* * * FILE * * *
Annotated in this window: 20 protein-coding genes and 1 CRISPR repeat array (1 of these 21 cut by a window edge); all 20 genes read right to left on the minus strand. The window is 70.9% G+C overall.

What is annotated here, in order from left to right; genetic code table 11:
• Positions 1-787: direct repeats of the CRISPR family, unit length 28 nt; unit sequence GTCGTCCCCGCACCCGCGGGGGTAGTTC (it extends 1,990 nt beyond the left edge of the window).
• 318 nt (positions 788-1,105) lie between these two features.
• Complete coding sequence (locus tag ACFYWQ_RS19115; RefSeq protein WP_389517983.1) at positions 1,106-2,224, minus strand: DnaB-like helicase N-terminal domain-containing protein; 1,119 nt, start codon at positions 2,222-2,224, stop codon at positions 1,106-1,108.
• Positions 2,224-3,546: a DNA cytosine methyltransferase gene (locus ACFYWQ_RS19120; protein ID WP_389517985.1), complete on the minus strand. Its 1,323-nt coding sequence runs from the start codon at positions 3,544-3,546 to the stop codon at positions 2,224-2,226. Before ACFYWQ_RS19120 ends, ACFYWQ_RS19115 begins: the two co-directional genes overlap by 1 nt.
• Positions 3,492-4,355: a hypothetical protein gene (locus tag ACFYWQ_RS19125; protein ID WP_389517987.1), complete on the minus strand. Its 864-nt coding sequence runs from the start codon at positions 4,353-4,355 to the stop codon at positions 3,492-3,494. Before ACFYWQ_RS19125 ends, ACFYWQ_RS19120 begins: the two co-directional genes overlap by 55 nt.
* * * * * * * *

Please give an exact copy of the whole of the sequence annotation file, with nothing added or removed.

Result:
Annotated in this window: 20 protein-coding genes and 1 CRISPR repeat array (1 of these 21 cut by a window edge); all 20 genes read right to left on the minus strand. The window is 70.9% G+C overall.

What is annotated here, in order from left to right; genetic code table 11:
• Positions 1-787: direct repeats of the CRISPR family, unit length 28 nt; unit sequence GTCGTCCCCGCACCCGCGGGGGTAGTTC (it extends 1,990 nt beyond the left edge of the window).
• 318 nt (positions 788-1,105) lie between these two features.
• Complete coding sequence (locus tag ACFYWQ_RS19115; RefSeq protein WP_389517983.1) at positions 1,106-2,224, minus strand: DnaB-like helicase N-terminal domain-containing protein; 1,119 nt, start codon at positions 2,222-2,224, stop codon at positions 1,106-1,108.
• Positions 2,224-3,546: a DNA cytosine methyltransferase gene (locus ACFYWQ_RS19120; protein ID WP_389517985.1), complete on the minus strand. Its 1,323-nt coding sequence runs from the start codon at positions 3,544-3,546 to the stop codon at positions 2,224-2,226. Before ACFYWQ_RS19120 ends, ACFYWQ_RS19115 begins: the two co-directional genes overlap by 1 nt.
• Positions 3,492-4,355: a hypothetical protein gene (locus tag ACFYWQ_RS19125; protein ID WP_389517987.1), complete on the minus strand. Its 864-nt coding sequence runs from the start codon at positions 4,353-4,355 to the stop codon at positions 3,492-3,494. Before ACFYWQ_RS19125 ends, ACFYWQ_RS19120 begins: the two co-directional genes overlap by 55 nt.